cues in a different way thanis probably helpful for them. now, again, let's goahead and just take the moral argument to theside, because yes, we could probably both agree,we're both church goers, i will just point blank saythis is not about god not wanting people toenjoy their bodies, this is not about god notwanting people to have sexual relationshipswith one another. let's face it, i thinkhe designed us that way,

to want to do that. why did somebody look atsomebody else and suddenly go, oh my gosh, you'reattractive, i think i might want to spend the restof my life with you? it's part of themystery of life, and we should rejoicein it, and we should build up healthy relationshipswithin the parameters that we all thinkthat they should be. and i know that we'regonna define those

parameters differently, andso i'm not even gonna try to do that on a showlike today, okay. but what i do think is true,is that there is a lot of scientific evidence, notbecause we don't want people to appreciate who they are,or revel in their sexuality, but the way thatsociety, or the way that, i shouldn't say society, butthe way that certain parameters of society, have triedto frame that argument, that anything goes, and thatthis isn't harmful for you,

and watch everything,and it's all wonderful. it's really selling everybodykind of a bill of goods. - yeah, that's exactly right. specifically, pornhas pretty much become modern day sex educationfor young people simply because ofits accessibility. you give your kid a cellphone for christmas, you're pretty much handingthem porn, unless you have put the right softwarein place, and the right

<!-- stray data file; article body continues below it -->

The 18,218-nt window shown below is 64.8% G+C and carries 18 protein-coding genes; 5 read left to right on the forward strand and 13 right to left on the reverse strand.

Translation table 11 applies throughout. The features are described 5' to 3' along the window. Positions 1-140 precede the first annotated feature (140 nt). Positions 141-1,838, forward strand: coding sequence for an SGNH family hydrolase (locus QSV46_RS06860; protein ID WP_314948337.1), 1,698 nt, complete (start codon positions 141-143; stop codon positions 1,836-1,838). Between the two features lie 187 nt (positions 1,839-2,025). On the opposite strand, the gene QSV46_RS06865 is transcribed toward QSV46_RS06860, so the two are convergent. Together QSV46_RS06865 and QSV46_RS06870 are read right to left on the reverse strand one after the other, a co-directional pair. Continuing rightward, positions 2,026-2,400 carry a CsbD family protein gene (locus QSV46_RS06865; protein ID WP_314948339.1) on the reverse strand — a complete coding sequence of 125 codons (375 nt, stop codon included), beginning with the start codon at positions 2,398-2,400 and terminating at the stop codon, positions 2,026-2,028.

kind of monitoring ability,access is just so simple. the average age of firstexposure to porn in the u.s. right now iseleven, and that's a very conservative kind of basis. and if that exposure continues,it will certainly create very warped ideasabout human sexuality. - yeah, i think again,dealing with my students when i was full-time atthe university in de kalb, when i was dealingfull-time with my students,

they just had no idea thatslowly they were just giving themselves over to allkinds of images and stuff that were gonna create allkinds of problems for them when they wereactually trying to successfully navigatea real relationship. my point for them was,don't watch it because i don't think it's healthy forya, don't watch it because, or don't get into it, becauseyou have no idea how that's gonna effect your abilityto relate into the future.

- that's right, couple ofthe beliefs and messages that porn has, specifically,that will teach young men about sex, is that a, sex shouldbe accessible at any time, because porn is accessibleat any time, and so they bring then,into a relationship, that i should be ableto demand sex as much as i become accustomed to,because of my demand for porn. it's also gonna teach youngmen that women are really just to be dominatedand used, because

that's how womenare treated in porn. it will also give him themessage that sex is really just about his pleasure,and, honestly, that's when the porn scene's over,is when he's done. and then, it also kind oflays in this thought that whenever i grow boredwith a certain person, and a certain activity,then i can just move on to something else that'sa little more exciting. - yeah, and those are aall messages that i think